We have also the word QUALE or QUAL, this can be translated with both WHAT or WHICH. It depends on that not always different languages uses the same word to word translation in same situations


Why is "Cosa tu leggi?" wrong?


"In questions beginning with an interrogative word, the subject is usually placed at the end of the sentence."


Therefore "Cosa leggi tu?" should be accepted as correct (but not "Cosa tu leggi?"). I haven't tried it to see if they accepted it though.


Cosa leggi= What do you read? Cosa leggi TU?= (I usually read novels, and you?) What do YOU read?


Yes, you only use the words "io", "tu", "lui/lei" etc. if you want to highlight them


the subject should be expressed only when required. Here "Cosa leggi" is all that's required. Using explicit subjects when they can be inferred from the sentence (Italian is a very redundant language) sounds very unnatural.


Also, sometimes placing the subject at the end of the sentence is used for stress/emphasis. ie, "che dici tu!?" vs. "cosa mangi?"


why is "cosa leggi" wrong?


"Cosa leggono i ragazzi?" was correct. Why "Cosa leggi tu" isn't?


it isn't incorrect, in fact they do this often in Italy (place the subject at the end). I don't know why they didn't accept it.


Because the pronoun is not required. In facts, it would incorrect in this sentence. Please check other comments on this page about the use of pronouns for emphasis.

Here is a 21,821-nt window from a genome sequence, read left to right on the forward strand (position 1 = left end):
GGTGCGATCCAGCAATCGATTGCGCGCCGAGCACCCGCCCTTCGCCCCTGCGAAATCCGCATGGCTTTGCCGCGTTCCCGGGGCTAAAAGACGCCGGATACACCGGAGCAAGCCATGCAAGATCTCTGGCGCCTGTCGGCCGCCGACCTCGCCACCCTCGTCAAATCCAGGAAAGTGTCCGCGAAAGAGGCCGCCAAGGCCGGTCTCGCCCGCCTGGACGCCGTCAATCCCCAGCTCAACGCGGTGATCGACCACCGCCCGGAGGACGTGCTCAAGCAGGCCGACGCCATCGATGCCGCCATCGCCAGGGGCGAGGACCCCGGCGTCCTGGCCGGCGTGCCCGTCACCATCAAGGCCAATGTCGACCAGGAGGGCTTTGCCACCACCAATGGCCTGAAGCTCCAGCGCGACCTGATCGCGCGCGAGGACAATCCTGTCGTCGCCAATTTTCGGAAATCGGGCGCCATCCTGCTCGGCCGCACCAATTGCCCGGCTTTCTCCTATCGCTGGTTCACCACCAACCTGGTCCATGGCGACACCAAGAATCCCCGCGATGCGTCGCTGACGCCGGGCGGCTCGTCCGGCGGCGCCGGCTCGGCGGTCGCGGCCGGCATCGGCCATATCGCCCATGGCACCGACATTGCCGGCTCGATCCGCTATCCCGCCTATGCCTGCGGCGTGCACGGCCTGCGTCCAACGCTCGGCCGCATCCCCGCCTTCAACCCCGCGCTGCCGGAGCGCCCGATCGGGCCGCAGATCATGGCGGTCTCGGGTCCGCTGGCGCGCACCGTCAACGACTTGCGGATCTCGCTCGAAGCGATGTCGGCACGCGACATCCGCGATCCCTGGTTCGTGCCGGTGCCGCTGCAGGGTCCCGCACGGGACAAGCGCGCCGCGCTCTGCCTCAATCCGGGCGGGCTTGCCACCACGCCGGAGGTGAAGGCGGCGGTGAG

Che? Where did that come in?


"Cosa tu leggi?" should be accepted. It is more formal, and Italians are pretty relaxed with their language (they hardly ever use pronouns to be honest), but "Cosa tu leggi" is absolutely correct. There is NO reason for that answer to be rejected. And it would be "Cosa leggi tu?" also. ("Cosa leggi" already means "What do you read?" But there's no reason you can't invert the word order....)


Subject pronouns are not used in italian unless there is a reason to. So if you say "cosa tu leggi" (by the way, if it is a question, the pronoun should go after the verb) then there is a strong emphasis on the "tu" and should be conveyed in English by putting more focus on the "you", such as "What is that you read?". "Cosa tu leggi" would be used in a sentence like "Cosa tu leggi non mi interessa" (strong emphasis on the "tu").


I put "Che cosa legge?" and it was accepted.


What is the difference between Cosa and Qual, please?


Cosa = what, Qual = which


Why is cosa leggi not acceptable


"Che" has not been introduced at this point (in my DL) and "you" could just as well be singular, so I don't understand why "Cosa leggi" was considered incorrect!


Interesting. Duo has accepted my answer (Cosa leggi?), it only offered another correct solution (Che leggete?).


leggi and leggete...are both acceptable?


What is the difference between "che" and "cosa"?


I wrote "Cosa tu leggi," as did dmmaus. I understand that the subject pronoun is not required, but why is it wrong to include it here?


What is wrong with "Cosa fare tu leggi" ?